Khaled Hasan, born in Dhaka in 1981, is a storyteller, inspiring people to appreciate and empathize with the cultures and societies he documents. Hasan began working as a photographer in 2001. He has graduated from South Asian Media Academy and Photojournalism (Pathshala). His works have been published and exhibited worldwide. Hasan has worked as a freelancer for several daily newspapers in Bangladesh and international magazines. His works have been published in major magazines and newspapers in the world: Sunday Times Magazine, American Photo, National Geographic Society, Better Photography, Saudi Aramco World Magazine, Guardian, Telegraph, The Independent and The New Internationalist, Himal Southern, Women’s e-News.
Hasan’s documentary project ‘Living Stone’ has won numerous international awards including the 2008 All Roads Photography Contest of National Geographic Society, the 2009 Grand Prix “Europe and Asia – Dialogue of Cultures” International Photography Contest organized by Museum of Photography, Mark Grosset Documentary Prize 2009 and UNESCO’s Humanity Photo Documentary Award 2009.
His other awards include 2009 CIWEM’s Environmental Photographer of the Year, 2009 View Book Photo Story Documentary Jury Prize, Netherlands; Alexia Foundation Student Award (Award of Excellence), 2009 CDP Emerging Documentist Award, 6th Days Japan Photojournalism Awards, Finalist of Emerging Vision Incentive in Picture of the Year International, 2010, Golden Medal Award TashkentAle-2010, Uzbekistan, 2011 Emerging Photographer in Contemporary World by Nikon Asia, 2011, Audience Choice Award, 2011Women’s Voices from Muslim World Film Festival, Honorable Mention in Professional Category of Photo Philanthropy First Activist Award, 2009.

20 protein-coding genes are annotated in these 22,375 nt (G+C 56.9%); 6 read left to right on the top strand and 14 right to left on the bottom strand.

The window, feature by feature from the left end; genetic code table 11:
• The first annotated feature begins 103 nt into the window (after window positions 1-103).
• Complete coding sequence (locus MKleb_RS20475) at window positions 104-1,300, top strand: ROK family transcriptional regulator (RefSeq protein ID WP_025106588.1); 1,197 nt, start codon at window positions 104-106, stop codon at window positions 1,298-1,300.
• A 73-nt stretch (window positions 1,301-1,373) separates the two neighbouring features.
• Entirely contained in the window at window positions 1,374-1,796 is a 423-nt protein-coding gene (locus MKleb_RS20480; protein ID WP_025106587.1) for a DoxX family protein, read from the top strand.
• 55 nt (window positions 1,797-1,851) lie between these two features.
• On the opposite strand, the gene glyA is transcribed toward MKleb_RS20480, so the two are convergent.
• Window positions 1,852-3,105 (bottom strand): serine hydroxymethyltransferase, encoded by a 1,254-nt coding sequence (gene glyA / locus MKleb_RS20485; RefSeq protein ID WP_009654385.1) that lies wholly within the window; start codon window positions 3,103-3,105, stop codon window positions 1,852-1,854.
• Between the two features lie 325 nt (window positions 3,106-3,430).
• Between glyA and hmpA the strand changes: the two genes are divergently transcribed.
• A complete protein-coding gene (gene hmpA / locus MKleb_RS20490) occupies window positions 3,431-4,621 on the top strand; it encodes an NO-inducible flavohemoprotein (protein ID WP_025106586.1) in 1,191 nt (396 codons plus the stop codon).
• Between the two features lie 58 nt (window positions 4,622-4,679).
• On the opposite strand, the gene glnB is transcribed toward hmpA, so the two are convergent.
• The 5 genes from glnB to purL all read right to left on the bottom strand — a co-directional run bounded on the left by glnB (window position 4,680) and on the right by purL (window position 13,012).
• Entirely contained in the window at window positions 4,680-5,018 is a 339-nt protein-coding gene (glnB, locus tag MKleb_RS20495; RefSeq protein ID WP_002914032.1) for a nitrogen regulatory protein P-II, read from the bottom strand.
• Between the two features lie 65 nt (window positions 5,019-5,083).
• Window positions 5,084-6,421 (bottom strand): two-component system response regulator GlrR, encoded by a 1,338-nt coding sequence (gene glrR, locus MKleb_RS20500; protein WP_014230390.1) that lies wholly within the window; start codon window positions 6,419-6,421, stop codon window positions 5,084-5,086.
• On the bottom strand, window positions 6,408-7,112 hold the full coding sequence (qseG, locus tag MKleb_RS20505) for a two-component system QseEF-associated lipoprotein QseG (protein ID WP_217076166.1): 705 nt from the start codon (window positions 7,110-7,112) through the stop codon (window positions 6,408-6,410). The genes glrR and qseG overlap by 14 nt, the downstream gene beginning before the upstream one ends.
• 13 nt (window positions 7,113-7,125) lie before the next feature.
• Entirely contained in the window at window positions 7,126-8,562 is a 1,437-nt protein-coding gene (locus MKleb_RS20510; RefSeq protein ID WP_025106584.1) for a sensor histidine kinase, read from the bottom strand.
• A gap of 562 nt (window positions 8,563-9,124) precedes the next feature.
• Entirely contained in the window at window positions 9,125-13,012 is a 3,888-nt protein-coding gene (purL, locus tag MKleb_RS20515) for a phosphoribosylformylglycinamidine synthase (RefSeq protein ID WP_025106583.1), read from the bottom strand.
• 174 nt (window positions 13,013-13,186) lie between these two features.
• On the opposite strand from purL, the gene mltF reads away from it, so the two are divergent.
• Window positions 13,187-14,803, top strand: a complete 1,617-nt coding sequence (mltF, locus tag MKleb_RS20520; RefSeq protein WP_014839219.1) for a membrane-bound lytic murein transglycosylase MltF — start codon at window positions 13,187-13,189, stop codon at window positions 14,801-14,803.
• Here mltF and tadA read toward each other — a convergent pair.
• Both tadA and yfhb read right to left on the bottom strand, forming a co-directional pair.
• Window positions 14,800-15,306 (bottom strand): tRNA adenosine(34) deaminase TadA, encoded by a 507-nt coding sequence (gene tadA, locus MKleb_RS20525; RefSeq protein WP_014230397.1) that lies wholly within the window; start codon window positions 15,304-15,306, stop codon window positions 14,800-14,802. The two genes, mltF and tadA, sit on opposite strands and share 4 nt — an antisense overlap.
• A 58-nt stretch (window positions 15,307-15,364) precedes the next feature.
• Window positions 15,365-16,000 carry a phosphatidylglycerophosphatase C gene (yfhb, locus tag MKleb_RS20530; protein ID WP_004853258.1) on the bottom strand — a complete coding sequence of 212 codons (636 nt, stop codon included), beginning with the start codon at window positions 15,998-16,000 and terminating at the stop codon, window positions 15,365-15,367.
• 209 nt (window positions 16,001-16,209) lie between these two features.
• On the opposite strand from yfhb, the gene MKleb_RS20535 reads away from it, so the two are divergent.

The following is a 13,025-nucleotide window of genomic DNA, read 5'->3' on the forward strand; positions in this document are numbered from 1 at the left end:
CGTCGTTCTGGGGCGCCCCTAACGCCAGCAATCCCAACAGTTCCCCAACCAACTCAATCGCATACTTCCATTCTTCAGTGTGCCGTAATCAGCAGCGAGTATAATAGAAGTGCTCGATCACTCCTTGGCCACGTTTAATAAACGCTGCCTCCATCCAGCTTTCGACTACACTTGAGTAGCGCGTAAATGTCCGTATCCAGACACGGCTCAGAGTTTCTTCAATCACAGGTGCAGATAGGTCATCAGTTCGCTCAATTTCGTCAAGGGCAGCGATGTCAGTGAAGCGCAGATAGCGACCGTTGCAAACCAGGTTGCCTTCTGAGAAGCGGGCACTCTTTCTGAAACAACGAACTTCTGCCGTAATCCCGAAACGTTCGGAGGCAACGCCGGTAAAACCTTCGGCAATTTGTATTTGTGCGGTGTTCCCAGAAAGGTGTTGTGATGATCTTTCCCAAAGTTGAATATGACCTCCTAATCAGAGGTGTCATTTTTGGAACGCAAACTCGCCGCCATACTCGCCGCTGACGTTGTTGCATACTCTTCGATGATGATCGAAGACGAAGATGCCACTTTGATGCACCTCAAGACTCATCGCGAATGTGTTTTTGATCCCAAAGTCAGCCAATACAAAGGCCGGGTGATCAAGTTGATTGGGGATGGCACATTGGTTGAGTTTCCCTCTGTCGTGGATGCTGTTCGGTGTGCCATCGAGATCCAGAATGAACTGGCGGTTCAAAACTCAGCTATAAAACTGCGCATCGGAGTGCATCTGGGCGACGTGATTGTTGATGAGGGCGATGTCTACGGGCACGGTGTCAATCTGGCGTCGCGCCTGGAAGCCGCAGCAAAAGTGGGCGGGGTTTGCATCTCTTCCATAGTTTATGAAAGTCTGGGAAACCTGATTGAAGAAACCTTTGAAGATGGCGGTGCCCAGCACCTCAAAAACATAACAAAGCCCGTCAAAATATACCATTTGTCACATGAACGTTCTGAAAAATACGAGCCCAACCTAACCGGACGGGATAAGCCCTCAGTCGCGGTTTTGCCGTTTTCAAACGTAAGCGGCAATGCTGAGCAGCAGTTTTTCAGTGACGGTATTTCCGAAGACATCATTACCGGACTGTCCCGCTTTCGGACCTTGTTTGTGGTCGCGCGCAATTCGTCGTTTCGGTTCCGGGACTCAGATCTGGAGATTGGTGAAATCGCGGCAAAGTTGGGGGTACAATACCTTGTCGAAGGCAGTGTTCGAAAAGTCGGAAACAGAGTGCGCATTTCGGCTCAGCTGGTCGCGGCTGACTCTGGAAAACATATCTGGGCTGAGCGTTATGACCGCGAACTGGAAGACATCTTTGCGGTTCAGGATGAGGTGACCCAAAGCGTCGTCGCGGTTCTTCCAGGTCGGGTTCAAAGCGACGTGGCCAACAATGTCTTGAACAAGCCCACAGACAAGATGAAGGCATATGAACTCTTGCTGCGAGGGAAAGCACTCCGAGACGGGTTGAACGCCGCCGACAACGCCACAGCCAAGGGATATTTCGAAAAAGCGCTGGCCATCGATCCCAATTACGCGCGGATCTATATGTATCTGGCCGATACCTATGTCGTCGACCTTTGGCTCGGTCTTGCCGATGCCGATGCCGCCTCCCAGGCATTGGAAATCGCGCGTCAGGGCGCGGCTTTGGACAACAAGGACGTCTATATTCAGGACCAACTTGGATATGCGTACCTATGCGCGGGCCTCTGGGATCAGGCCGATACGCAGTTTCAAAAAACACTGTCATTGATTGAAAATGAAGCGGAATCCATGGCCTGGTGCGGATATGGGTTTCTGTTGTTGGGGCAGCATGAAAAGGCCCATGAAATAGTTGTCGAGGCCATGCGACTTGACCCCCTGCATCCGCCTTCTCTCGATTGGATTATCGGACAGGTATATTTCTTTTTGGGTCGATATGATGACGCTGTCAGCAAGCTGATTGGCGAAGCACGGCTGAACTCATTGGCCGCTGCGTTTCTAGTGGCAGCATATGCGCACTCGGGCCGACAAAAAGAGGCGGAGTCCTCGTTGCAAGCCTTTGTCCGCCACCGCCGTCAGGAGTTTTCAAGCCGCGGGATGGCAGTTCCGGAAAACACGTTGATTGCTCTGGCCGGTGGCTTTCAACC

He has exhibited his work widely in his country Bangladesh (2006-2009), and also exhibited worldwide in London, Mexico, Russia, Syria, France, Canada, USA and China.
Hasan always wants to show a documentation of a culture, to tell a story as a messenger of the community. It is essential for him to create communication and trust with his subjects. Through photography, he hopes to help the society to empathize with hidden social, political and environmentally suffered people. It is important to realize that no documentation will ever be finished. This work informs his identity that has started from one point but has no ending.
Recently he has been awarded as a Dart Center Ochberg Fellowship for 2011. He was chosen as one of ten Ochberg Fellows out of a large and exceptionally competitive pool of journalists across the globe. He is the first Bangladeshi independent photojournalist who has got this prestigious award. He has been selected alone through Asia Pacific.
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